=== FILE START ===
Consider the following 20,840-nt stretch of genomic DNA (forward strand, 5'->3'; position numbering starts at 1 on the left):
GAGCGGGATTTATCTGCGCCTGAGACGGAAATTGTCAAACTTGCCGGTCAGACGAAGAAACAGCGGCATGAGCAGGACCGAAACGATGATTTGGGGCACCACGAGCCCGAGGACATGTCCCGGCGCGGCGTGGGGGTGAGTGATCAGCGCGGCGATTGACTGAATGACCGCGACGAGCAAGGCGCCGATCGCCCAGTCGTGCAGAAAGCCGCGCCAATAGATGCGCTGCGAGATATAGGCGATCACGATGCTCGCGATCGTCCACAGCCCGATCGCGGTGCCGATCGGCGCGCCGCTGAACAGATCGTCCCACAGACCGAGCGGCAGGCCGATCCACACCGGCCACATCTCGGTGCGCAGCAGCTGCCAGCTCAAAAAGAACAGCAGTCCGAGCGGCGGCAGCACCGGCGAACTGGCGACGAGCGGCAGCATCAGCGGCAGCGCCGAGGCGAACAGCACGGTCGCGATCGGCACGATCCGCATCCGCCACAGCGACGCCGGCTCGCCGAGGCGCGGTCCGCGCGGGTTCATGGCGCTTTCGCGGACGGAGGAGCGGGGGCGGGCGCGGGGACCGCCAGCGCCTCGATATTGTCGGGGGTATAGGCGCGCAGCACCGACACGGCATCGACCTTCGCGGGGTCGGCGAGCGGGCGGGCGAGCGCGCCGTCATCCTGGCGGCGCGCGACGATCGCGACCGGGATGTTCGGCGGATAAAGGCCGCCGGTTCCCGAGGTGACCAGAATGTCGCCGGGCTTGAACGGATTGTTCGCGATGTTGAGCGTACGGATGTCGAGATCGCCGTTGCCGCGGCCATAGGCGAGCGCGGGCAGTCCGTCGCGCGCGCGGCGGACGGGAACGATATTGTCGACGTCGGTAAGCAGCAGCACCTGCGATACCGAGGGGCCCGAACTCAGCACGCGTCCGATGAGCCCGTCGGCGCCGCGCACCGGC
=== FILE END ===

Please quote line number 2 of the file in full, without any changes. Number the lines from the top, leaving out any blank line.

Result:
GAGCGGGATTTATCTGCGCCTGAGACGGAAATTGTCAAACTTGCCGGTCAGACGAAGAAACAGCGGCATGAGCAGGACCGAAACGATGATTTGGGGCACCACGAGCCCGAGGACATGTCCCGGCGCGGCGTGGGGGTGAGTGATCAGCGCGGCGATTGACTGAATGACCGCGACGAGCAAGGCGCCGATCGCCCAGTCGTGCAGAAAGCCGCGCCAATAGATGCGCTGCGAGATATAGGCGATCACGATGCTCGCGATCGTCCACAGCCCGATCGCGGTGCCGATCGGCGCGCCGCTGAACAGATCGTCCCACAGACCGAGCGGCAGGCCGATCCACACCGGCCACATCTCGGTGCGCAGCAGCTGCCAGCTCAAAAAGAACAGCAGTCCGAGCGGCGGCAGCACCGGCGAACTGGCGACGAGCGGCAGCATCAGCGGCAGCGCCGAGGCGAACAGCACGGTCGCGATCGGCACGATCCGCATCCGCCACAGCGACGCCGGCTCGCCGAGGCGCGGTCCGCGCGGGTTCATGGCGCTTTCGCGGACGGAGGAGCGGGGGCGGGCGCGGGGACCGCCAGCGCCTCGATATTGTCGGGGGTATAGGCGCGCAGCACCGACACGGCATCGACCTTCGCGGGGTCGGCGAGCGGGCGGGCGAGCGCGCCGTCATCCTGGCGGCGCGCGACGATCGCGACCGGGATGTTCGGCGGATAAAGGCCGCCGGTTCCCGAGGTGACCAGAATGTCGCCGGGCTTGAACGGATTGTTCGCGATGTTGAGCGTACGGATGTCGAGATCGCCGTTGCCGCGGCCATAGGCGAGCGCGGGCAGTCCGTCGCGCGCGCGGCGGACGGGAACGATATTGTCGACGTCGGTAAGCAGCAGCACCTGCGATACCGAGGGGCCCGAACTCAGCACGCGTCCGATGAGCCCGTCGGCGCCGCGCACCGGC